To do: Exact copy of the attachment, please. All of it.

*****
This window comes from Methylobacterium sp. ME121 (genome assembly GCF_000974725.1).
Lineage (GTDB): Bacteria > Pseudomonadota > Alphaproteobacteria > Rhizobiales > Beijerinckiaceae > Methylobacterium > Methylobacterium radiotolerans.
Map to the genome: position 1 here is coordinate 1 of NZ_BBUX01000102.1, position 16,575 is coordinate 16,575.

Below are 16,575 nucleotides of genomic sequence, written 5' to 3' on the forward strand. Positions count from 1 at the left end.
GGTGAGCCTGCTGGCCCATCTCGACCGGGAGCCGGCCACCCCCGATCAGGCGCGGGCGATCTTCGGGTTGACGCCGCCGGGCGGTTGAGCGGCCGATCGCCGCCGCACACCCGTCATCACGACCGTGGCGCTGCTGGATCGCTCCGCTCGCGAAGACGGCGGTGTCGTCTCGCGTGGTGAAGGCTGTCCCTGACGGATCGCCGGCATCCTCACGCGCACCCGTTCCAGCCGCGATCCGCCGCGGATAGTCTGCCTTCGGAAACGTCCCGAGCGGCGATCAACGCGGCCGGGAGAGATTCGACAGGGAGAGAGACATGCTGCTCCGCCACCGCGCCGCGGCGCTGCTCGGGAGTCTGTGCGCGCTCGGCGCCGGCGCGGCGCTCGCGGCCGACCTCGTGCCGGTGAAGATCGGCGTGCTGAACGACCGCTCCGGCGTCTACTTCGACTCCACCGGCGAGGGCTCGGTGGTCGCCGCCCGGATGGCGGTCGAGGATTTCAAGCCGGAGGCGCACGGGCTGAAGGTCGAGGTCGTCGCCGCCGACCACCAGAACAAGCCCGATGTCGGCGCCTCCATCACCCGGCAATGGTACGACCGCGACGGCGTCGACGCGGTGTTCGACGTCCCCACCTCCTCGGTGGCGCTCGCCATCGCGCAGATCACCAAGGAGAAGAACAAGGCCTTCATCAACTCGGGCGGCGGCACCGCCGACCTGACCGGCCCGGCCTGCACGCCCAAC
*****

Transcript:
This window comes from Methylobacterium sp. ME121 (genome assembly GCF_000974725.1).
Lineage (GTDB): Bacteria > Pseudomonadota > Alphaproteobacteria > Rhizobiales > Beijerinckiaceae > Methylobacterium > Methylobacterium radiotolerans.
Map to the genome: position 1 here is coordinate 1 of NZ_BBUX01000102.1, position 16,575 is coordinate 16,575.

Below are 16,575 nucleotides of genomic sequence, written 5' to 3' on the forward strand. Positions count from 1 at the left end.
GGTGAGCCTGCTGGCCCATCTCGACCGGGAGCCGGCCACCCCCGATCAGGCGCGGGCGATCTTCGGGTTGACGCCGCCGGGCGGTTGAGCGGCCGATCGCCGCCGCACACCCGTCATCACGACCGTGGCGCTGCTGGATCGCTCCGCTCGCGAAGACGGCGGTGTCGTCTCGCGTGGTGAAGGCTGTCCCTGACGGATCGCCGGCATCCTCACGCGCACCCGTTCCAGCCGCGATCCGCCGCGGATAGTCTGCCTTCGGAAACGTCCCGAGCGGCGATCAACGCGGCCGGGAGAGATTCGACAGGGAGAGAGACATGCTGCTCCGCCACCGCGCCGCGGCGCTGCTCGGGAGTCTGTGCGCGCTCGGCGCCGGCGCGGCGCTCGCGGCCGACCTCGTGCCGGTGAAGATCGGCGTGCTGAACGACCGCTCCGGCGTCTACTTCGACTCCACCGGCGAGGGCTCGGTGGTCGCCGCCCGGATGGCGGTCGAGGATTTCAAGCCGGAGGCGCACGGGCTGAAGGTCGAGGTCGTCGCCGCCGACCACCAGAACAAGCCCGATGTCGGCGCCTCCATCACCCGGCAATGGTACGACCGCGACGGCGTCGACGCGGTGTTCGACGTCCCCACCTCCTCGGTGGCGCTCGCCATCGCGCAGATCACCAAGGAGAAGAACAAGGCCTTCATCAACTCGGGCGGCGGCACCGCCGACCTGACCGGCCCGGCCTGCACGCCCAAC